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The helicase-associated endonuclease for fork-structured DNA (Hef) is an archaeabacterial protein that processes blocked replication forks. Here we have isolated the vertebrate Hef ortholog and investigated its molecular function. Disruption of this gene in chicken DT40 cells results in genomic instability and sensitivity to DNA cross-links. The similarity of this phenotype to that of cells lacking the Fanconi anemia-related (FA) tumor-suppressor genes led us to investigate whether Hef functions in this pathway. Indeed, we found a genetic interaction between the FANCC and Hef genes. In addition, Hef is a component of the FA nuclear protein complex that facilitates its DNA damage-inducible chromatin localization and the monoubiquitination of the FA protein FANCD2. Notably, Hef interacts directly with DNA structures that are intermediates in DNA replication. This discovery sheds light on the origins, regulation and molecular function of the FA tumor-suppressor pathway in the maintenance of genome stability.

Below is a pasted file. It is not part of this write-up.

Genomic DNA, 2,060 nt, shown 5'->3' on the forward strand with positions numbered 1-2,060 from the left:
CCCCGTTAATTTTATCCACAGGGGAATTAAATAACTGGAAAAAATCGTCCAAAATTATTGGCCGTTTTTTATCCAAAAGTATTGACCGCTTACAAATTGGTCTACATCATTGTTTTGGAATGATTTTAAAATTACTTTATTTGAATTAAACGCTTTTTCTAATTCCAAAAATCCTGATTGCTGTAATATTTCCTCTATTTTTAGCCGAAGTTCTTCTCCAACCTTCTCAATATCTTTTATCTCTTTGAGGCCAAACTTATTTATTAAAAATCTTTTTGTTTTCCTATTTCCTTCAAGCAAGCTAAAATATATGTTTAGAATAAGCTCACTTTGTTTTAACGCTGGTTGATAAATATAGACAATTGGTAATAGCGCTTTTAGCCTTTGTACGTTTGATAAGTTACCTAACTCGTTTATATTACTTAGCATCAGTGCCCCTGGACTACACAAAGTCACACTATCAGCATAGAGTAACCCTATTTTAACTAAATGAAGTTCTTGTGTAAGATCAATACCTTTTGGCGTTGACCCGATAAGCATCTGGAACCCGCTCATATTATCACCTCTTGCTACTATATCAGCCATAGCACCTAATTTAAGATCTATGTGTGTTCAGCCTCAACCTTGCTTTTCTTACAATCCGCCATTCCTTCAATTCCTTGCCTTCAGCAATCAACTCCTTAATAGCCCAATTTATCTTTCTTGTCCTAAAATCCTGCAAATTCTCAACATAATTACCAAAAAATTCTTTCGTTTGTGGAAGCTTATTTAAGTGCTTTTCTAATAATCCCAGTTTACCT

Original publication




Journal article


Nat Struct Mol Biol

Publication Date





763 - 771


Adenosine Triphosphatases, Animals, Avian Proteins, Cell Cycle Proteins, Cell Line, Chickens, Conserved Sequence, DNA, DNA Damage, DNA Helicases, DNA Repair, DNA Replication, DNA-Binding Proteins, Endonucleases, Evolution, Molecular, Fanconi Anemia, Fanconi Anemia Complementation Group C Protein, Fanconi Anemia Complementation Group Proteins, Genomic Instability, Humans, Nuclear Proteins, Tumor Suppressor Proteins